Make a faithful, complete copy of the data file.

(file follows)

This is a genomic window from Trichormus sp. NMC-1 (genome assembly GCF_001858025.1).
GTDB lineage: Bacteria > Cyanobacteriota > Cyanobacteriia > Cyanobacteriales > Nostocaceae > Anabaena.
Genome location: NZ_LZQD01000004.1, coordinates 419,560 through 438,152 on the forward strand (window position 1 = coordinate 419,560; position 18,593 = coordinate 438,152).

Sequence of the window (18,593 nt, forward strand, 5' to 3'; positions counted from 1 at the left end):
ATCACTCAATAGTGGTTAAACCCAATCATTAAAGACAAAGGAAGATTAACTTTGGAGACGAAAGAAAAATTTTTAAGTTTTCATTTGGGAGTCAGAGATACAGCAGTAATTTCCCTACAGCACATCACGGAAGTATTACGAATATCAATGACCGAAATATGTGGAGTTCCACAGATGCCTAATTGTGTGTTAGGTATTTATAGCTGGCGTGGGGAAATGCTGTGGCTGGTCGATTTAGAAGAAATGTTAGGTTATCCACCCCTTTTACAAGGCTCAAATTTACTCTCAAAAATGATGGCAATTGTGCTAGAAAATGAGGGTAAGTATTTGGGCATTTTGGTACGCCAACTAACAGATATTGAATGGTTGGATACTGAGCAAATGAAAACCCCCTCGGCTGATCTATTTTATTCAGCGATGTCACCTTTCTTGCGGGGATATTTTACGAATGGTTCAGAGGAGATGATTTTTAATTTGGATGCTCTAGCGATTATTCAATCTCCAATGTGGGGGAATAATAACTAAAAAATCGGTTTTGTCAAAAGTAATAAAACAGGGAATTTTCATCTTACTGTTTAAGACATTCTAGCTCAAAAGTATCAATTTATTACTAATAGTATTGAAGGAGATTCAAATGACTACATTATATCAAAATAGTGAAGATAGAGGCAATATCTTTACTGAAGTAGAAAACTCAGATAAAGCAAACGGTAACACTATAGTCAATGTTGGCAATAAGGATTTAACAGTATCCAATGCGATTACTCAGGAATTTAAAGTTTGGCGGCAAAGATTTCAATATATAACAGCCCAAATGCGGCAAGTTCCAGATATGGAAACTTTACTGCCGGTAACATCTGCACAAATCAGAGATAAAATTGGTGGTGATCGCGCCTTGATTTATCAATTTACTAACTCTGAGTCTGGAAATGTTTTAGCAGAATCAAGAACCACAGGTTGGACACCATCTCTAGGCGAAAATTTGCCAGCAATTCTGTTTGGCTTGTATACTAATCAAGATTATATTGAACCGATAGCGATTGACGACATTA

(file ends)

This is a genomic window from Trichormus sp. NMC-1 (genome assembly GCF_001858025.1).
GTDB lineage: Bacteria > Cyanobacteriota > Cyanobacteriia > Cyanobacteriales > Nostocaceae > Anabaena.
Genome location: NZ_LZQD01000004.1, coordinates 419,560 through 438,152 on the forward strand (window position 1 = coordinate 419,560; position 18,593 = coordinate 438,152).

Sequence of the window (18,593 nt, forward strand, 5' to 3'; positions counted from 1 at the left end):
ATCACTCAATAGTGGTTAAACCCAATCATTAAAGACAAAGGAAGATTAACTTTGGAGACGAAAGAAAAATTTTTAAGTTTTCATTTGGGAGTCAGAGATACAGCAGTAATTTCCCTACAGCACATCACGGAAGTATTACGAATATCAATGACCGAAATATGTGGAGTTCCACAGATGCCTAATTGTGTGTTAGGTATTTATAGCTGGCGTGGGGAAATGCTGTGGCTGGTCGATTTAGAAGAAATGTTAGGTTATCCACCCCTTTTACAAGGCTCAAATTTACTCTCAAAAATGATGGCAATTGTGCTAGAAAATGAGGGTAAGTATTTGGGCATTTTGGTACGCCAACTAACAGATATTGAATGGTTGGATACTGAGCAAATGAAAACCCCCTCGGCTGATCTATTTTATTCAGCGATGTCACCTTTCTTGCGGGGATATTTTACGAATGGTTCAGAGGAGATGATTTTTAATTTGGATGCTCTAGCGATTATTCAATCTCCAATGTGGGGGAATAATAACTAAAAAATCGGTTTTGTCAAAAGTAATAAAACAGGGAATTTTCATCTTACTGTTTAAGACATTCTAGCTCAAAAGTATCAATTTATTACTAATAGTATTGAAGGAGATTCAAATGACTACATTATATCAAAATAGTGAAGATAGAGGCAATATCTTTACTGAAGTAGAAAACTCAGATAAAGCAAACGGTAACACTATAGTCAATGTTGGCAATAAGGATTTAACAGTATCCAATGCGATTACTCAGGAATTTAAAGTTTGGCGGCAAAGATTTCAATATATAACAGCCCAAATGCGGCAAGTTCCAGATATGGAAACTTTACTGCCGGTAACATCTGCACAAATCAGAGATAAAATTGGTGGTGATCGCGCCTTGATTTATCAATTTACTAACTCTGAGTCTGGAAATGTTTTAGCAGAATCAAGAACCACAGGTTGGACACCATCTCTAGGCGAAAATTTGCCAGCAATTCTGTTTGGCTTGTATACTAATCAAGATTATATTGAACCGATAGCGATTGACGACATTA